6. Advances in Wind Turbine Technology, Operations, and Maintenance
Today’s modern wind turbines generate nearly 180 times more electricity than their predecessors of 20 years ago. This exponential increase in production is accomplished at less than half the cost as well.
The biggest strides in wind turbine production have historically come from taller towers, better blade design, and lighter-stronger materials. More recent technological advances include smart sensors and precision controller systems.
Today’s turbines constantly adjust the blade position and orientation to take advantage of wind direction changes and velocity changes. Sophisticated sensors feed detailed information about output, speed, blade angle, and other statistics to wind farm operators so that they can quickly and remotely identify potential issues.
Drones, in conjunction with AI and machine learning, are increasingly used to automatically inspect and identify surface damage to wind turbine towers and blades, while infrared thermographic imaging can be used to detect any internal abnormalities, such as components that are in danger of failing.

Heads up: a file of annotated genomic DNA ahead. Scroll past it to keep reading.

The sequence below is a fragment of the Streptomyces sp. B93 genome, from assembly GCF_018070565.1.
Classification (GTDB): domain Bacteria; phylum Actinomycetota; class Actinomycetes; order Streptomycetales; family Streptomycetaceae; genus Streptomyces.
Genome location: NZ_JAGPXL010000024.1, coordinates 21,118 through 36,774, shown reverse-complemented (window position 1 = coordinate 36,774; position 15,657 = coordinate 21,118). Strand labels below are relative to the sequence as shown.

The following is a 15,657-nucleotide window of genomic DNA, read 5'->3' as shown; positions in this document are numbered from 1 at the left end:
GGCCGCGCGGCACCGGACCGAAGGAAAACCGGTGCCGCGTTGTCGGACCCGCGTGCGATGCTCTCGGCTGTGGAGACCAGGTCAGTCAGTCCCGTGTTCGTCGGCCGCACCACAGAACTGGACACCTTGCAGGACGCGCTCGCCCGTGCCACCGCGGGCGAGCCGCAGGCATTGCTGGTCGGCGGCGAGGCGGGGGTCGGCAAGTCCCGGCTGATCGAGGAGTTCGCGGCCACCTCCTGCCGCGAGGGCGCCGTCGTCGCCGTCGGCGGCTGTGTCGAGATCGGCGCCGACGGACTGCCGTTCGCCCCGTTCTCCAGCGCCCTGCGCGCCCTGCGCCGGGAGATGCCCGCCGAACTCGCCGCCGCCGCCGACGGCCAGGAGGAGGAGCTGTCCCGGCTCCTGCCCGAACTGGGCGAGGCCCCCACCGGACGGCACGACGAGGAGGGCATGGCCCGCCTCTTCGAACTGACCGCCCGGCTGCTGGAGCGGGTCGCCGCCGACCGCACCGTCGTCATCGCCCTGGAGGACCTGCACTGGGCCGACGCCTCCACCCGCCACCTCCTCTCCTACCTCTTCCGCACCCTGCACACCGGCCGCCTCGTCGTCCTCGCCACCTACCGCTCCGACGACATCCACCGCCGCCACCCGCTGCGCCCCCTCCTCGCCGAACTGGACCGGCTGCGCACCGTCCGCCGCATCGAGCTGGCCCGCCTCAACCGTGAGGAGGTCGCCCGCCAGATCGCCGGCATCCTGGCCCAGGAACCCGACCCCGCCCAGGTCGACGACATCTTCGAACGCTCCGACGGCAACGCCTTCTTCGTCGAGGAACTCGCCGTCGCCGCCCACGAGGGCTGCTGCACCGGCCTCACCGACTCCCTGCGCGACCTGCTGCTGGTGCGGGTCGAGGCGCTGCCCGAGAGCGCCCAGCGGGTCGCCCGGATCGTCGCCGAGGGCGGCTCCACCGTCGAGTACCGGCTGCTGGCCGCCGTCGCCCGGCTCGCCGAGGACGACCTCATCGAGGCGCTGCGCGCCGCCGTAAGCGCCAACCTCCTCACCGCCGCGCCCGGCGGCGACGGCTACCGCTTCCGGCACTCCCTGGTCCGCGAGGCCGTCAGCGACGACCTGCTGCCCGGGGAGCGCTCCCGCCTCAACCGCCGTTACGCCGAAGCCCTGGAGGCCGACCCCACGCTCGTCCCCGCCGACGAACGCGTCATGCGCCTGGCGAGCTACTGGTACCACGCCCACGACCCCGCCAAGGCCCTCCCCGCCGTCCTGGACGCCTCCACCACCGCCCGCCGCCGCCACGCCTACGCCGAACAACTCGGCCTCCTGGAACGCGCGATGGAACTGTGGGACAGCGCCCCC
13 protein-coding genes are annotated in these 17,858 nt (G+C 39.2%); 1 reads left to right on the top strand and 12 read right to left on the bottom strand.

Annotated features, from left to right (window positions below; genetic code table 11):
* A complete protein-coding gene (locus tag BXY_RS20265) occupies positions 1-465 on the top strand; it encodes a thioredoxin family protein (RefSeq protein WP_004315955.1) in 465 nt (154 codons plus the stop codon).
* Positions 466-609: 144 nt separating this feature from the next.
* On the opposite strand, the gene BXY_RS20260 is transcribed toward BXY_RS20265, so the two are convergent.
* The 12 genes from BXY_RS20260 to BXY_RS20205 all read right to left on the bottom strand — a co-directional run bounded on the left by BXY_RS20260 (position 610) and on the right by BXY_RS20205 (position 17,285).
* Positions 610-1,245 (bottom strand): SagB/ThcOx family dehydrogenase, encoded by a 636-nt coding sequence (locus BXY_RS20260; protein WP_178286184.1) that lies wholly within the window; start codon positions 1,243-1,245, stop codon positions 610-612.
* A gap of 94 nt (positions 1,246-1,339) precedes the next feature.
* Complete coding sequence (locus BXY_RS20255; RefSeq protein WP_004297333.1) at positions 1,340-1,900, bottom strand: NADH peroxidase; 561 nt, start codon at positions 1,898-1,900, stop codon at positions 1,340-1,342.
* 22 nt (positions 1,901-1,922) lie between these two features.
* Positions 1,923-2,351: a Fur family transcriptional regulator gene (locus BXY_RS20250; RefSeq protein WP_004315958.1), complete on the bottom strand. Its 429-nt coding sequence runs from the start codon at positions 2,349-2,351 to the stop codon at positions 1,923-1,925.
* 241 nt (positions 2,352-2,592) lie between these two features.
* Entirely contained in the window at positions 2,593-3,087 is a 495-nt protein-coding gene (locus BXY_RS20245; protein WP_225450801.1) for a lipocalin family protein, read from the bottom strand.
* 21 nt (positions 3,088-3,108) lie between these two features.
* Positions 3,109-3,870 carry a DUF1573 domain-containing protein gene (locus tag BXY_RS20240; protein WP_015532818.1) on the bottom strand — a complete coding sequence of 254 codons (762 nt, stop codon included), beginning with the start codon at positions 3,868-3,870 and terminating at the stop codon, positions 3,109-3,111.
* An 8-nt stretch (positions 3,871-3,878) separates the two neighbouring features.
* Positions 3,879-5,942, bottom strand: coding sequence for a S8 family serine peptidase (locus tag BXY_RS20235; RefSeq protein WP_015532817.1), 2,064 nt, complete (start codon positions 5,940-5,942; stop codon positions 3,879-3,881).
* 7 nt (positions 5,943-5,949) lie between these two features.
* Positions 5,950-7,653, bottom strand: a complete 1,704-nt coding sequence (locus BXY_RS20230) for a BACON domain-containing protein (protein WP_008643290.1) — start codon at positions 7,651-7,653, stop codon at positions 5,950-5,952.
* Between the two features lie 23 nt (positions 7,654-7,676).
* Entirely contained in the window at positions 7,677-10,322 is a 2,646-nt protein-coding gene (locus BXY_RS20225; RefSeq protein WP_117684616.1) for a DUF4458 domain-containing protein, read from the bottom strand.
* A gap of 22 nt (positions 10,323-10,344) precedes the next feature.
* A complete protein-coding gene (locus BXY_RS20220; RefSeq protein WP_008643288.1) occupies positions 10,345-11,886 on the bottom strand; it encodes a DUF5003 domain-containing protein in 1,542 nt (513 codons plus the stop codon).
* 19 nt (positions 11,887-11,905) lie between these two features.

About Green Development
Green Development LLC is the leading developer of utility-scale renewable energy projects in Rhode Island, specializing in wind, solar, and battery storage. The company delivers significant energy savings to municipalities, quasi-public entities, nonprofits, and other qualified entities through the virtual net metering program while providing long-term lease payments to landowners and farmers.
Since 2009, Green Development has been instrumental in transforming the energy mix in Rhode Island to clean, reliable energy. The company has developed more than 70 MW in solar and wind capacity, with plans to add 111 MW in 2021. Green Development is devoted to preserving farmland, reducing water and air pollution, increasing energy security, and creating local jobs. Current wind and solar sites reduce carbon emissions equivalent to using 8,091,141 gallons of gas each year.